They Say Guns Don’t Kill People

George Mobley’s common-law wife stabbed him in the heart with a butcher knife.  Almost killed him.

[I don’t know how she spelled her name, but George pronounced it, “Louise-ee.”]

The Mobleys had four or five children.  They lived in a slum in Charlotte, in a shotgun house that was torn down years ago to make room for the parking lot next to the stadium where the Carolina Panthers play football.  My Dad’s syrup plant was nearby, on Graham Street, and that’s how I knew George. He worked for Dad for years and I worked for Dad in the summers, starting when I was in junior high.

George was a good worker and a good guy when he wasn’t drinking.

After he got well and came back to work he and I were sitting around at lunchtime one day, eating our sandwiches, and I ask him:

“George, why did Louise-ee stab you?”

And he said, “Well, I had her down on the floor choking her and she said, ‘George, if you don’t let me up right now, when I get up I’m gonna ‘stub’ you.’  I didn’t let her up right then. And when she got up, she ‘stubbed’ me.”

George’s throat had been cut years ago — he had a nasty looking scar around his neck– and I asked him about that too.

“Louise-ee cut my throat,” he said.

“Had you been whipping up on her?”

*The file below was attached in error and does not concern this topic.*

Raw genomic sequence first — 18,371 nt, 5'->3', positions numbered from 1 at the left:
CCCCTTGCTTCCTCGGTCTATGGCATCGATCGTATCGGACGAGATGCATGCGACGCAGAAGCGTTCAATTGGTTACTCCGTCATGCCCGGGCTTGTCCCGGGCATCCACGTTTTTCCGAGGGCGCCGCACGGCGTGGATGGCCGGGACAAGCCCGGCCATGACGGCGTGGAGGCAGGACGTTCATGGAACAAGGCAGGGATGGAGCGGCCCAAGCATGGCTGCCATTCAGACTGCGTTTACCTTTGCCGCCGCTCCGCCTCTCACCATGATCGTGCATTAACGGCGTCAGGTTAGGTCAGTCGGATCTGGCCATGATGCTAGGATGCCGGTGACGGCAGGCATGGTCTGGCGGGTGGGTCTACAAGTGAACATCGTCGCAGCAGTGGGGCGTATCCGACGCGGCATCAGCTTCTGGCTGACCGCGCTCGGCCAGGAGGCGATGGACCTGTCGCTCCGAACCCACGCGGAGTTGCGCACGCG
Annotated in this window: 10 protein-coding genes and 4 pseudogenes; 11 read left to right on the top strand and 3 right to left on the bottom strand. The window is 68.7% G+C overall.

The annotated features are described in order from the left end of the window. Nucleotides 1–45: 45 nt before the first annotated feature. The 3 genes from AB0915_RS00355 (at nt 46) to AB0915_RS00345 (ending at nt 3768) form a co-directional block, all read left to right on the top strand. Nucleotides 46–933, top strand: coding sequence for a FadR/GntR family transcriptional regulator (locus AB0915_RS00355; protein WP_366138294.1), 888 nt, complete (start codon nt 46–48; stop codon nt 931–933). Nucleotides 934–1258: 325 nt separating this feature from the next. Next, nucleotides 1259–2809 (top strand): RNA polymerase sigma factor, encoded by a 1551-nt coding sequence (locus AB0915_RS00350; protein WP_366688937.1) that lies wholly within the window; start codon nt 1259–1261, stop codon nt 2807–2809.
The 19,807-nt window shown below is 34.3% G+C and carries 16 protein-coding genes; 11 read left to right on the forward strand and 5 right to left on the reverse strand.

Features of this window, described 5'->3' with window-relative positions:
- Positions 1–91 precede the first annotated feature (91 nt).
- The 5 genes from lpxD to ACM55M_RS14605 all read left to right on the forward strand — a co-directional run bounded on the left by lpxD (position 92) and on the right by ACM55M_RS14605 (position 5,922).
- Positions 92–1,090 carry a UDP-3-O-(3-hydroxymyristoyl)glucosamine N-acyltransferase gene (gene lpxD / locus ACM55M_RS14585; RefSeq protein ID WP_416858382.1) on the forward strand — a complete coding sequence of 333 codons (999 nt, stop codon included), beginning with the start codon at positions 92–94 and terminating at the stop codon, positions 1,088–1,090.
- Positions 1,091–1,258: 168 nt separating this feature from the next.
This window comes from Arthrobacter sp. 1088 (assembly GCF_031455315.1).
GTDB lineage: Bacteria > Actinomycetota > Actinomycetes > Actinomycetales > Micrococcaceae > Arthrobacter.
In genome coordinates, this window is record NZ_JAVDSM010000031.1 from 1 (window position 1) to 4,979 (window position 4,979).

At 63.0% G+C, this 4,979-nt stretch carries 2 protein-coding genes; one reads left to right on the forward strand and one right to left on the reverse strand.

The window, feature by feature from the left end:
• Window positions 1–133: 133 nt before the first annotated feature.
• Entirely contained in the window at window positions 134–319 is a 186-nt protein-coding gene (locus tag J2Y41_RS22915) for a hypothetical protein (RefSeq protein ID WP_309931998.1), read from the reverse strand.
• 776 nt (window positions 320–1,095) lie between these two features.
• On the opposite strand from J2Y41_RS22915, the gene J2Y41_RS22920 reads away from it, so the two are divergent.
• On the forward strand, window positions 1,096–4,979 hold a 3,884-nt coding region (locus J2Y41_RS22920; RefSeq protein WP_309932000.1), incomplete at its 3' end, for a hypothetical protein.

George said, yes, he had, that he had been drunk at the time. He said she was quick with a knife.

I thought I might as well ask him about the crease in the back of his skull while I was at it.

“Did Louise-ee do that too?” I asked, pointing to the crease.

“She chopped me with a hatchet,” he said.

Finally, Louise-ee killed George.   She shot him.

That’s why I never bought the NRA line, that guns don’t kill people.  George had been stabbed, slashed, and chopped — and lived — but a gun killed George Mobley.

Coming Friday: You Know, Don’t You





Mind Game [Video]

It seemed to me like the Appalachian Trail, from the Nantahala Gorge north toward Fontana Dam, was all uphill.   It’s a climb.

The Appalachian Trail Guide says: “This section…is especially tough for northbound hikers, who must gain 3,339 feet over eight miles from the Nantahala River to the summit of Cheoah Bald (elevation, 5,062 feet), one of the toughest hauls on the Appalachian Trail south of New England.”

Anyway, I was section hiking with three of my grandsons, Christian, Cole and Curtis, huffing and puffing up that trail.  But they weren’t.  In fact, every once in a while they started singing, practicing a song they had written.

Several times that day we had passed a woman hiking alone and she had passed us right back when we took a break.  We were climbing again when I saw her, 30, 40 yards ahead of us.  We were reeling her in and, this time, I decided to mess with her head.

I tried to control my breathing, so she wouldn’t know when we passed her just how bad I was hurting.  And I asked the boys to sing their song again.  Go here, close your eyes, and hear what she heard as she labored up one of the toughest climbs south of New England.

Curtis, Cole and Christian Stith

Coming Monday:  They Say Guns Don’t Kill People